• Thank you so very much for sharing this story! ! I should have guessed when it is an axe that it would be connected to Parusharama, shouldn’t I!! I will incorporate your story in the main body of the post when I next have some time, but all credit to you for your help, thank you again!
      Cheers. Suja

  6. Thanks for this beautiful labour of love. Well researched, even if I thought a little clinical in reasoning. I listen to Bombay Jayashree render this song this morning as I’m getting the kids ready for school, and I stand transfixed. What stuns me is the kind of relationship the poet must have with his God, for being able to commiserate with him – say “aiyoh paavum”!! The intimacy, almost like he is talking to a family member!! This song, this composition redefines for me, the contours of the kind of relationship that is possible with ones God. 🙂

    • Thank you for your comment! Indeed I am a bit clinical in this post, aren’t I! I try and vary my approach from song to song so that I don’t bore my readers with the same ol’ same ol’ 🙂 You are right, this song does show a certain intimacy of relationship between the poet and God which is very appealing..
      Cheers. Suja

  7. K.Swaminathan

    Hi Suja mam, Your explanation to this song is superb. Regarding cutting Lord Shiva with an axe, the explanation is already given by Carnaticmusiclifeline and also acknowledged by you. Sadly , N.C.Vasanthakokilam died at a very young age (32 years) and I feel bad that there are no videos of her since at that time video technology might have been non existent.If you do have any video of her, by chance, please upload for us. My siblings and I have been born and educated in Calcutta, now Kolkata, and it gives us the thrill of anything Bengali. Nice to know that you have married a Benali gentleman.Can you share his name please? God bless.

    • Welcome to my blog! Thank you for your kind words. It is indeed a pity that many wonderful performances are lost to us forever as the technology was either not available or not accessible by all. I do not have any videos of Vasanthakokilam, sorry! Yes indeed, I am married to a Bengali for nearly 35 years!! His name is Indranath. Naturally, I have a great affection for the culture and people of Bengal.
      Cheers, Suja

  8. K.Swaminathan

    Hi Suja mam. Aapni Bangla Bolte Paren? Kemon Aachen.Ekane aamra shob balo aachi.Mam which part of the world are you? Many people who have stayed abroad have forgotten their roots. I have a few relatives who belong to this category. I am really happy to note that even though you are staying abroad for the past 30 years, still you have explained the meaning of a song sung by N.C.Vasathkokolam, maybe some 50 years before. We have to thank All India Radio for being able to hear her voice.One more thing mam.Is your name actually Sujata and you write Suja for short. Keep in touch.All the very best. God Bless.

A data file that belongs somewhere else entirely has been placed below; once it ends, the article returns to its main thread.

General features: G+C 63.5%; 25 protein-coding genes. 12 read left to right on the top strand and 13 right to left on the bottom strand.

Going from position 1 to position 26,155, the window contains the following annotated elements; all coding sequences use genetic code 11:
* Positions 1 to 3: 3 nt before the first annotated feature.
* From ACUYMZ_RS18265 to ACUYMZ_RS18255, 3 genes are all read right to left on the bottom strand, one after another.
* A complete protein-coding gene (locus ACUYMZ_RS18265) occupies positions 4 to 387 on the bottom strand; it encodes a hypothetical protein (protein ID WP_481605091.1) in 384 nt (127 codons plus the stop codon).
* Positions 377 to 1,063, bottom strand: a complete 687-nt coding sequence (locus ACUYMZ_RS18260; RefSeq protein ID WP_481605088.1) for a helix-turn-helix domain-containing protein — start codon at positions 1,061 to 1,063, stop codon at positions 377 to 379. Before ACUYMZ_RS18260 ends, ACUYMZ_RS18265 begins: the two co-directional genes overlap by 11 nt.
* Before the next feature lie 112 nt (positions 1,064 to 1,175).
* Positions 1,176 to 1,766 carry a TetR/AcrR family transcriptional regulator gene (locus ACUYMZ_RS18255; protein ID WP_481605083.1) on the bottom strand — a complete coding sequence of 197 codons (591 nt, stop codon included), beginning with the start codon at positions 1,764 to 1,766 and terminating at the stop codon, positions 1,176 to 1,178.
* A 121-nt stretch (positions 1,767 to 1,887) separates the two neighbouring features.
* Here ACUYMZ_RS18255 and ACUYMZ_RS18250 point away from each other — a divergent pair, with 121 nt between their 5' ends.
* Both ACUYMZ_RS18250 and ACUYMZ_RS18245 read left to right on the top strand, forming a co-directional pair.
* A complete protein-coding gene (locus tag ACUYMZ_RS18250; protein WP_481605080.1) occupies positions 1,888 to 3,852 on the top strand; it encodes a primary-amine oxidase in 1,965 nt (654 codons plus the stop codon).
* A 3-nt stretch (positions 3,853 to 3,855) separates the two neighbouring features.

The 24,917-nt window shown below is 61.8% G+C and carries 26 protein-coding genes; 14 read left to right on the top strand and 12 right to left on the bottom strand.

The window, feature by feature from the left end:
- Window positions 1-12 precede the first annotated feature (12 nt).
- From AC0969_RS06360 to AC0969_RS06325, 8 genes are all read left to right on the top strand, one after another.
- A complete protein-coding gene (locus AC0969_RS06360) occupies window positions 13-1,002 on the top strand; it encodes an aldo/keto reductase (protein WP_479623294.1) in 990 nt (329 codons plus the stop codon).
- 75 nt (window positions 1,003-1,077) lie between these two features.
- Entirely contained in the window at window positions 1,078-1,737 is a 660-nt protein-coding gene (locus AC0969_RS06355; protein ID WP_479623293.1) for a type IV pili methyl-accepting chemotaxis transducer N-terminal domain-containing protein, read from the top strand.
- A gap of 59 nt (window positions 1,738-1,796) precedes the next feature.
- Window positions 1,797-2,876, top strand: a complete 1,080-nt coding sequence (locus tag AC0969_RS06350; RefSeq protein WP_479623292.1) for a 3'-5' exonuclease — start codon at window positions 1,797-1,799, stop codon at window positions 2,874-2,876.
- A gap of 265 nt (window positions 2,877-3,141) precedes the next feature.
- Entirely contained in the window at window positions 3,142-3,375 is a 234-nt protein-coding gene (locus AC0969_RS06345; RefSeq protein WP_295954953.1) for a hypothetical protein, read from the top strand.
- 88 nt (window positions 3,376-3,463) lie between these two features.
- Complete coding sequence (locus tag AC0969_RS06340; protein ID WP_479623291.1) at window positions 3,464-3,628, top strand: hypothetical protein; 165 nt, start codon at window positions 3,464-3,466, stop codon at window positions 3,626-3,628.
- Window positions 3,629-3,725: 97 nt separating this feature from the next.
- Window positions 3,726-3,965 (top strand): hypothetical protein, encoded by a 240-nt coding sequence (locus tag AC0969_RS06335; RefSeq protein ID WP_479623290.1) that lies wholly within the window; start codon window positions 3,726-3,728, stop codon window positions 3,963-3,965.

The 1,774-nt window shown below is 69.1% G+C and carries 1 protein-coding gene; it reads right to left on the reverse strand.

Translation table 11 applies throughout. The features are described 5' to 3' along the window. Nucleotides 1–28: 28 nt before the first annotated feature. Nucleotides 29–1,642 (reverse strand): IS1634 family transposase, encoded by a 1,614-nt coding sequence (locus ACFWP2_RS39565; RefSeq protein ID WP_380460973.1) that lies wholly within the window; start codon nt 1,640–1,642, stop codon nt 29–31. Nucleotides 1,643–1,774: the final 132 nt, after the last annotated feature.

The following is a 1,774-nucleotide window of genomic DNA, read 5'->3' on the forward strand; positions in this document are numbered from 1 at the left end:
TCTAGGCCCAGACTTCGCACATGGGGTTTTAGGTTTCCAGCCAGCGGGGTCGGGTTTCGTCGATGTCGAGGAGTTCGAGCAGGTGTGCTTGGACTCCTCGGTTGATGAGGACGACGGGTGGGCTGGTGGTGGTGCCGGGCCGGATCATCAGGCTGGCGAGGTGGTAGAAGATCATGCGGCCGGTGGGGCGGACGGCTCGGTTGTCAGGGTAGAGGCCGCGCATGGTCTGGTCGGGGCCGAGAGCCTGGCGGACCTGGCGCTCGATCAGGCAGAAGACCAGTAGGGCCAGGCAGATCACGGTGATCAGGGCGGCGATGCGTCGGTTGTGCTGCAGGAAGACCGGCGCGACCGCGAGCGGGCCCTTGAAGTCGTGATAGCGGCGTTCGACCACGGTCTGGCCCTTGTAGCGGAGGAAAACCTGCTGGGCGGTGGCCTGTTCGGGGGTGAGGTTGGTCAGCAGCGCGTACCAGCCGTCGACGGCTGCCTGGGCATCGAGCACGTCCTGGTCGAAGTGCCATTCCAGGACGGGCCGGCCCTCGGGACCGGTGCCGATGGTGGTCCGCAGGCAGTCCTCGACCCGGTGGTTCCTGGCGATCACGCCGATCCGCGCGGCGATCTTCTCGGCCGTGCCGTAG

• Nischoy, bangla khub bhalo bolte pari 🙂 I speak fluently, in fact if I don’t say so Bengalis don’t pick me for a non-Bengali. I am surprised to hear of your relatives. In my experience, people who live outside India cling to their roots even more than those who remain in India!! But of course there is a many ways I am very ‘foreign’ – in my attitude towards work, towards cleanliness, towards my attitude to other cultures-people-lifestyles-religions, oh so many different things!! I have spent almost all my adult life outside India, my attitudes are of course much influenced by the world I live in. But still in some things, I cling to Indian ways – my faith, my food, my music – these remain unchanged.
      Suja (Sujata)

  9. Hello Madam,

    Consider editing your blog with the explanation provided for completion as per one of the responses posted.

    It is indeed brilliant way of showing one’s devotion towards to Lord Shiva. What a flow starting at high octane and taking his for a joy ride. Everytime I listen to this song, it just stays in my mind forcing me to ruminate through the night.


  10. RSR

    Madam, If you avoid the 78 rpm records, you are missing the BEST of the songs by MS, DKP, NCV, . I consider them as the real trinity. MS born in 1916, DKP in 1919, and NCV in 1920. ..NCVsanthakokiklam had a very fine voice and knowledge. She was my mother’s favourite singer ( my mother was born in 1917). Luckily, saregama has placed a number of old records of NCV in youtube. NCV sang many fine songs in Haridas movie and Subramanya Barathy songs too though she mainly sang Suddhananda Baratrhy creations. Have a look at . She was second to none in classiucal songs.